AMMAN — In a recent commercial circulating on official Syrian television, Syrian students all over the world raise handmade signs and solemnly urge the international community to lift sanctions against Syria.

These students, organized by the mukhabarat (state intelligence service)-affiliated National Union of Syrian Students, are part of a media campaign led by pro-regime media, which has escalated into a fever pitch in advance of the activation of the United States’s Caesar Syrian Civilian Protection Act today. 

The Caesar Act, signed into law on December 20, 2019, gives the US President the ability to impose sanctions on any individual or entity of any nationality which “supports or engages in a significant transaction” with the Assad regime. In effect, the law ensures the continued diplomatic isolation of Damascus and dashes regime hopes of incoming reconstruction funds following its defeat of opposition forces everywhere but Idlib province. 

Syria, however, is facing a vastly different set of conditions on the day of the new sanctions’ application than it was when the act was passed just six months ago. In the last two months, the economy has entered into a virtual death spiral, with a currency whose decline seems to have no bottom and rising prices which seem to have no ceiling.

In response to the worsening economic conditions, protesters have taken to the streets in the relatively quiescent Druze-majority Suwayda province, calling for the fall of the Assad regime. Security forces have arrested participants and organizers of the demonstrations, but have thus far not used the same violence which they used to crush protests in 2011.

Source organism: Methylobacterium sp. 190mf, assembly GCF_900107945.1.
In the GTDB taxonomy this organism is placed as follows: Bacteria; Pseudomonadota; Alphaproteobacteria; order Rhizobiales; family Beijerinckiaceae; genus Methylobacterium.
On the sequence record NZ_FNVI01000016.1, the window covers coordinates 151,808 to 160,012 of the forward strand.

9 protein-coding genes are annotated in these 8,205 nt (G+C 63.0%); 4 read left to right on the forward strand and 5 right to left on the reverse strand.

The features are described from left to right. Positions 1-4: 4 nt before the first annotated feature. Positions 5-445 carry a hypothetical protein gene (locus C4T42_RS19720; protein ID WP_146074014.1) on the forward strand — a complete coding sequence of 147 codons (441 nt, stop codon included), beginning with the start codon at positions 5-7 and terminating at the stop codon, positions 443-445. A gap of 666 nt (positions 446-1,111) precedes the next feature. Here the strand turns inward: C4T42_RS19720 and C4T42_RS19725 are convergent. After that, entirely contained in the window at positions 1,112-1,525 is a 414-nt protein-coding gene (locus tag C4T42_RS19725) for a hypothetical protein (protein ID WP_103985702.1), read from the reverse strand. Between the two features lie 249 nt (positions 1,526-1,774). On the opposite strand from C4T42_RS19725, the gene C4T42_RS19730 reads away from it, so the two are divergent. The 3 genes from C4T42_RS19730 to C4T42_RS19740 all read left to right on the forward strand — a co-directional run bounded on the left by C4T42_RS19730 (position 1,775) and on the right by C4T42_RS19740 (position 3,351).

For its part, the regime has blamed the economic crisis primarily on sanctions, in addition to what it has dubbed as corrupt traders taking advantage of the situation. Instead of addressing the grievances of the protesters in Suwayda, Damascus has ignored them and recast the demonstrations as marches against sanctions.

Targeted sanctions with broad effects

Despite the Caesar Act containing exceptions for food, medicine and other essential imports, many in Syria are either unaware of these exemptions or fear that the sanctions will indirectly increase the cost of such staples regardless. 

The law explicitly targets “military issues, rather than food and medicine,” Khalid al-Terkawi, an economics researcher at the Turkey-based Jisoor Center for Studies, told Syria Direct. Further, the act and its resulting sanctions “can be reversed if the regime adheres to its provisions, such as halting bombing [of civilians] and releasing detainees, in addition to other demands,” al-Terkawi added.

Other analysts, however, have described the demands that the regime needs to fulfill to lift sanctions as a “high bar,” and previous calls for behavioral changes from the regime have fallen on deaf ears, even when accompanied by international sanctions. 

In general, doubt has been cast on the efficacy of economic sanctions in changing the behavior of states.

In a seminal paper on the subject, “Why economic sanctions do not work,” Dartmouth professor Robert Pape describes how even under sanctions, “most modern states resist external pressure,” as “even when the ruling elite is unpopular, they can still often protect themselves and their supporters by shifting the economic burden of sanctions onto opponents or disenfranchised groups.”

In addition, given that the law calls for accountability for crimes committed over the last nine years, it’s likely that many in the regime or close to it view the implementation of the reforms required to lift the Caesar Act as existential, since many of them are complicit in war crimes. 

Thus, barring some significant change in behavior from Damascus, the sanctions are likely here to stay. 

The short-term result will be a halt in reconstruction aid, both from the EU and neighboring countries. The sanctions “will push Arab business people not to enter into partnerships with Damascus, and to halt investments in Syria,” al-Terkawi said, citing Jordanian and Emirati investors who wanted to invest in Syria but decided not to do so after American warnings.